The Ballad of Halo Jones – the iconic SF comic story first published in 2000AD, created by Alan Moore and Ian Gibson, is being brought to life as a new full-cast audiobook adaptation, along with other tales from the Galaxy’s Greatest Comic.
A galaxy-spanning space opera, The Ballad of Halo Jones was Alan Moore’s first true “epic”, although, sadly, just three full stories were published in the Galaxy’s Greatest Comic before Moore and Tharg went their separate ways.
Bored and frustrated with her life in 50th-century leisure-ghetto housing estate ‘The Hoop’, 18-year-old everywoman Halo Jones yearns for the infinite sights and sounds of the universe. Pledging to escape on a fantastic voyage, she sets in motion events unimaginable; a spell on a luxury space-liner, a brush with an interstellar war – Halo Jones faces hardship and adventure in the name of freedom in the limitless cosmos.
Halo Jones made her debut in 2000AD back in mid 1984, introduced as a young working-class woman in the far future who would eventually become one of the most important figures in all human history.
The character was a rarity at the time: a female title character, conceived as an attempt to introduce a realistically observed and realised female character into the alpha-male dominated line up of 2000AD.
“We wanted to do something with a female element in it that wasn’t purely for prurient purposes,” Alan Moore said in an interview with Mustard. “At the time all the girls’ comics like Bunty had been cancelled. 2000AD was one of the only comics that had a strong female minority to its readership so we did a story about an ordinary girl in an abnormal situation in the distant future.”
The three published “books” span more than ten years of her life, and also serve as a tour of the well-realised futuristic universe which Moore and Gibson created. Originally, The Ballad of Halo Jones was planned to run to nine books, chronicling Halo’s life from adolescence through old age. A dispute over intellectual property rights between Moore and then publisher Fleetway meant the series was discontinued, although the published stories have been adapted for the stage several times, first directed by Clare Walters, then Eric Jarvis.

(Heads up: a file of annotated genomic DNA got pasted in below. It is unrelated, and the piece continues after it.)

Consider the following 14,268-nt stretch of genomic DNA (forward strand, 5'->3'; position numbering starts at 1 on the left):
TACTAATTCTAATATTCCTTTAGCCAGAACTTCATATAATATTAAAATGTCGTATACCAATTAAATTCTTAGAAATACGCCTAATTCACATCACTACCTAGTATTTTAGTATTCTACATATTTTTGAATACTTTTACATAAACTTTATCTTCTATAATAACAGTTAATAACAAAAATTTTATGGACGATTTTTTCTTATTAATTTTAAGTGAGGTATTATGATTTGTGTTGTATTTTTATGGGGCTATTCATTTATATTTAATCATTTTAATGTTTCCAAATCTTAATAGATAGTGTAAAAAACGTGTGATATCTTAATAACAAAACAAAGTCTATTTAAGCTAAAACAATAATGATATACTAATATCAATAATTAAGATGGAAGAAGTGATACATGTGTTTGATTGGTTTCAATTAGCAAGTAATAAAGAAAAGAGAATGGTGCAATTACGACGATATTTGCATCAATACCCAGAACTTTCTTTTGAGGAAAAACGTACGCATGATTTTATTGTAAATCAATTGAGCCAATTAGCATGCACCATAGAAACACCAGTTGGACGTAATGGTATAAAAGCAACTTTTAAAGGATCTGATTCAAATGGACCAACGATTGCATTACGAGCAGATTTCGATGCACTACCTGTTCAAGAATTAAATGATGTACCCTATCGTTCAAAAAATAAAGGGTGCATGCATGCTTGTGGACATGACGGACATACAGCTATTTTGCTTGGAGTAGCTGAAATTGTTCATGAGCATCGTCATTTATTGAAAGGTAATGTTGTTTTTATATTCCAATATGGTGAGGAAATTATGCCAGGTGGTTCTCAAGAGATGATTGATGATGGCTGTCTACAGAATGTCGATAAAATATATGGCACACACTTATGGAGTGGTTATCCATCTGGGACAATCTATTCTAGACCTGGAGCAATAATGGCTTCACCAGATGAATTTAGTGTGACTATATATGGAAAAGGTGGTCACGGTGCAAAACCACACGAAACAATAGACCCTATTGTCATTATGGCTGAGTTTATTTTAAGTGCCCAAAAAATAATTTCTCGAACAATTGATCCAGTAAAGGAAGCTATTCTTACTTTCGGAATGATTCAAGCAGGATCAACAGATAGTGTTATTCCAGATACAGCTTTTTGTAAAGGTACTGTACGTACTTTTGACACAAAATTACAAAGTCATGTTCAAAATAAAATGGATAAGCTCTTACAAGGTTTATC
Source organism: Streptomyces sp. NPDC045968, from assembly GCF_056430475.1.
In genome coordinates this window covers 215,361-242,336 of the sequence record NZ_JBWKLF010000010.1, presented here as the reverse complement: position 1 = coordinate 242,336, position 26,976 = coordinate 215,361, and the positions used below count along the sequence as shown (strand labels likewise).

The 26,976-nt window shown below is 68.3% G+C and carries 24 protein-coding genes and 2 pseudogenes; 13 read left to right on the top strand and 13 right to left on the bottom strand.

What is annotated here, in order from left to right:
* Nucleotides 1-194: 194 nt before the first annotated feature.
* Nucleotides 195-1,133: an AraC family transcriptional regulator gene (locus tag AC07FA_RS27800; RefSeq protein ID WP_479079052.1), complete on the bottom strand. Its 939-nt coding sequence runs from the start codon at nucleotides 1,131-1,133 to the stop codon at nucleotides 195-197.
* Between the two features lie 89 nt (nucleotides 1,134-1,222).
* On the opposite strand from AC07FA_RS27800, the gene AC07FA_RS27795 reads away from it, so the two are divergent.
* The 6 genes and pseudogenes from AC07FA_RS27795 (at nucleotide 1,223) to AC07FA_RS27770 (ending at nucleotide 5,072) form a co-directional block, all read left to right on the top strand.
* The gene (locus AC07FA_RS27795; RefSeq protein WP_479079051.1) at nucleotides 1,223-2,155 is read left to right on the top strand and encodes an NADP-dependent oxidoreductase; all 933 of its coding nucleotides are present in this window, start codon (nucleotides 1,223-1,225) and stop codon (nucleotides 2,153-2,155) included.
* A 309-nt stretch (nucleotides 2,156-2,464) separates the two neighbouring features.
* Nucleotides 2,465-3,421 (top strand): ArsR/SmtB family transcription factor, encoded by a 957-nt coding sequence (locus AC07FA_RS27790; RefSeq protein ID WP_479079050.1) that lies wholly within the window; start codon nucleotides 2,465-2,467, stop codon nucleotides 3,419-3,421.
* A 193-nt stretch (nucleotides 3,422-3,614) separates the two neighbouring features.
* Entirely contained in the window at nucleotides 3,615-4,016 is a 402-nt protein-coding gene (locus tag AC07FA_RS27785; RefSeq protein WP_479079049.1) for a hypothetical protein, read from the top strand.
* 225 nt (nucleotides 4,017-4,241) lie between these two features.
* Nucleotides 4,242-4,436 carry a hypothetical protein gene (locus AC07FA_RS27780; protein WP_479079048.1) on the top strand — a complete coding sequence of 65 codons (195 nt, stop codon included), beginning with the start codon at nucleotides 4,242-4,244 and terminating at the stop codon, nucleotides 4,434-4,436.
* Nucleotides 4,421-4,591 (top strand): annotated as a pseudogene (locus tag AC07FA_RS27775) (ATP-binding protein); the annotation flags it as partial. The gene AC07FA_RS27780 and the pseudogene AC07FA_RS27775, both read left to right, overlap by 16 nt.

More recently, 2000AD has published colour collections of the stories, coloured by Barbara Nosenzo, and there have been reports of interest from Alex Garland in bringing the character to film, but there seems little chance at this stage that any new adventures are likely.
Back in 2011, in an interview with Pádraig Ó Méalóid for 3:AM Magazine, Alan Moore teased that “the next adventure would have probably been when she was a female space pirate with Sally Quasa.
“… I would have been basically going through all the decades of her life, with her getting older in each one,” he continued, “because I liked the idea, at the time, of having a strip in 2000AD with a seventy or eighty year old woman as the title character.
“… It would have ended up with Halo Jones upon some planet that is right at the absolute edge of the universe where, beyond that, beyond some sort of spectacular lightshow, there is no space, no time, and it would have ended up with Halo Jones – all the rest of the people on this planetoid because, actually, time is not passing; you could stay there forever, potentially – and what would have happened is that Halo Jones, after spending some time with the rest of the immortals, would have tottered across the landing field, got into her spacecraft, and flown into the psychedelic lightshow, to finally get out.”
The Ballad of Halo Jones audio adaptation aims to appeal to both existing fans of Halo and newcomers alike will be transported to The Hoop and beyond, offering an immersive listening experience.
Featuring an exciting and accomplished cast, to be announced, and due for release next March, it’s one in a new series of audio adaptations from Penguin Audio that already includes the recently-released The Fall of Deadworld, and Judge Fear’s Big Day Out and Other Stories.